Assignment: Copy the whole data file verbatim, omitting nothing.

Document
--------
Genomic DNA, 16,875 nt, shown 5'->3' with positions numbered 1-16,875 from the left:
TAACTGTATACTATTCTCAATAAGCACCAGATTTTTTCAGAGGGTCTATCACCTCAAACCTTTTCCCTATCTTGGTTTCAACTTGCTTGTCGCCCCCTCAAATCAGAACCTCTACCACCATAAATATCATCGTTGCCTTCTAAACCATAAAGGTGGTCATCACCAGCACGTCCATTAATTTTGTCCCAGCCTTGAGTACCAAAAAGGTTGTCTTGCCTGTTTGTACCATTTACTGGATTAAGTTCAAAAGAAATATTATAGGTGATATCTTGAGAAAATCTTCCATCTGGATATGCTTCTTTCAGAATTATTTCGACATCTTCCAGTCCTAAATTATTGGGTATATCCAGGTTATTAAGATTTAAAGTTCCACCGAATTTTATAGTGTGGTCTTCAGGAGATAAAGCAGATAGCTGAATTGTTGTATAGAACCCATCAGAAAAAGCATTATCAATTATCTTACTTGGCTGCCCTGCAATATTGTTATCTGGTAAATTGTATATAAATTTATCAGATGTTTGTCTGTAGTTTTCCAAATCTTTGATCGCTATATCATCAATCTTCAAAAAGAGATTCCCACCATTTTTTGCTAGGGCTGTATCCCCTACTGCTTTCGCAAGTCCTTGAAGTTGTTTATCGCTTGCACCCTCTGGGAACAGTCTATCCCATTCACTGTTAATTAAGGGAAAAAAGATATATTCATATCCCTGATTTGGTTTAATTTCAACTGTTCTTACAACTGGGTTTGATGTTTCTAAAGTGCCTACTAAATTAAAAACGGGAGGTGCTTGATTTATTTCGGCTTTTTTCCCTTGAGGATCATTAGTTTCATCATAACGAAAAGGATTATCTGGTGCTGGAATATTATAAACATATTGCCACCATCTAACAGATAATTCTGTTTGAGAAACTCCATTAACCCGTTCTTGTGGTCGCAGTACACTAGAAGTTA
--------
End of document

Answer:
Genomic DNA, 16,875 nt, shown 5'->3' with positions numbered 1-16,875 from the left:
TAACTGTATACTATTCTCAATAAGCACCAGATTTTTTCAGAGGGTCTATCACCTCAAACCTTTTCCCTATCTTGGTTTCAACTTGCTTGTCGCCCCCTCAAATCAGAACCTCTACCACCATAAATATCATCGTTGCCTTCTAAACCATAAAGGTGGTCATCACCAGCACGTCCATTAATTTTGTCCCAGCCTTGAGTACCAAAAAGGTTGTCTTGCCTGTTTGTACCATTTACTGGATTAAGTTCAAAAGAAATATTATAGGTGATATCTTGAGAAAATCTTCCATCTGGATATGCTTCTTTCAGAATTATTTCGACATCTTCCAGTCCTAAATTATTGGGTATATCCAGGTTATTAAGATTTAAAGTTCCACCGAATTTTATAGTGTGGTCTTCAGGAGATAAAGCAGATAGCTGAATTGTTGTATAGAACCCATCAGAAAAAGCATTATCAATTATCTTACTTGGCTGCCCTGCAATATTGTTATCTGGTAAATTGTATATAAATTTATCAGATGTTTGTCTGTAGTTTTCCAAATCTTTGATCGCTATATCATCAATCTTCAAAAAGAGATTCCCACCATTTTTTGCTAGGGCTGTATCCCCTACTGCTTTCGCAAGTCCTTGAAGTTGTTTATCGCTTGCACCCTCTGGGAACAGTCTATCCCATTCACTGTTAATTAAGGGAAAAAAGATATATTCATATCCCTGATTTGGTTTAATTTCAACTGTTCTTACAACTGGGTTTGATGTTTCTAAAGTGCCTACTAAATTAAAAACGGGAGGTGCTTGATTTATTTCGGCTTTTTTCCCTTGAGGATCATTAGTTTCATCATAACGAAAAGGATTATCTGGTGCTGGAATATTATAAACATATTGCCACCATCTAACAGATAATTCTGTTTGAGAAACTCCATTAACCCGTTCTTGTGGTCGCAGTACACTAGAAGTTA